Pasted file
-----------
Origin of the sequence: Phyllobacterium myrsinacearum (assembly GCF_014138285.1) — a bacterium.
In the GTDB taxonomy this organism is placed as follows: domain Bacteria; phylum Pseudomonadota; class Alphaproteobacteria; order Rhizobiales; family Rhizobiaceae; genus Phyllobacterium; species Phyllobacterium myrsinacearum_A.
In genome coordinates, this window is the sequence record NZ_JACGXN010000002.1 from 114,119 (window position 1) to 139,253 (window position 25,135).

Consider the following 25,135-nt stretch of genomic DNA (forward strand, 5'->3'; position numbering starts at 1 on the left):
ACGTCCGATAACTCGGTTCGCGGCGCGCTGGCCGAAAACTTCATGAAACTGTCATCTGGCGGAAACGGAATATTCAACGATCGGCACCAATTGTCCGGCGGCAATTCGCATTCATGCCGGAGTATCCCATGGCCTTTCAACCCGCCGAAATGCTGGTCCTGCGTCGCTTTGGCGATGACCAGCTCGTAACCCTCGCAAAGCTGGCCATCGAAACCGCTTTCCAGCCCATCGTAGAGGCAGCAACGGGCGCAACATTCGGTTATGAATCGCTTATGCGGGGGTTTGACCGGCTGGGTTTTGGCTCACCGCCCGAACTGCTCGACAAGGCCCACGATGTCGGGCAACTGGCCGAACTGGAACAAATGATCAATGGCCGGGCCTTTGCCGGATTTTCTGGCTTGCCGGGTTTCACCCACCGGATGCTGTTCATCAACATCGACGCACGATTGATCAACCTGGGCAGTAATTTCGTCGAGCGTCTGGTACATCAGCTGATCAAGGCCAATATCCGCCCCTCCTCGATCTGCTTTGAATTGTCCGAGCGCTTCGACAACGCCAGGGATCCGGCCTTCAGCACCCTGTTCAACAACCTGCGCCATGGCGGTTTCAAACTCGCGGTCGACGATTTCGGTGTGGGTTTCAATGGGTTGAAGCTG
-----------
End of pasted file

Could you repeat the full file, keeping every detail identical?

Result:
Origin of the sequence: Phyllobacterium myrsinacearum (assembly GCF_014138285.1) — a bacterium.
In the GTDB taxonomy this organism is placed as follows: domain Bacteria; phylum Pseudomonadota; class Alphaproteobacteria; order Rhizobiales; family Rhizobiaceae; genus Phyllobacterium; species Phyllobacterium myrsinacearum_A.
In genome coordinates, this window is the sequence record NZ_JACGXN010000002.1 from 114,119 (window position 1) to 139,253 (window position 25,135).

Consider the following 25,135-nt stretch of genomic DNA (forward strand, 5'->3'; position numbering starts at 1 on the left):
ACGTCCGATAACTCGGTTCGCGGCGCGCTGGCCGAAAACTTCATGAAACTGTCATCTGGCGGAAACGGAATATTCAACGATCGGCACCAATTGTCCGGCGGCAATTCGCATTCATGCCGGAGTATCCCATGGCCTTTCAACCCGCCGAAATGCTGGTCCTGCGTCGCTTTGGCGATGACCAGCTCGTAACCCTCGCAAAGCTGGCCATCGAAACCGCTTTCCAGCCCATCGTAGAGGCAGCAACGGGCGCAACATTCGGTTATGAATCGCTTATGCGGGGGTTTGACCGGCTGGGTTTTGGCTCACCGCCCGAACTGCTCGACAAGGCCCACGATGTCGGGCAACTGGCCGAACTGGAACAAATGATCAATGGCCGGGCCTTTGCCGGATTTTCTGGCTTGCCGGGTTTCACCCACCGGATGCTGTTCATCAACATCGACGCACGATTGATCAACCTGGGCAGTAATTTCGTCGAGCGTCTGGTACATCAGCTGATCAAGGCCAATATCCGCCCCTCCTCGATCTGCTTTGAATTGTCCGAGCGCTTCGACAACGCCAGGGATCCGGCCTTCAGCACCCTGTTCAACAACCTGCGCCATGGCGGTTTCAAACTCGCGGTCGACGATTTCGGTGTGGGTTTCAATGGGTTGAAGCTG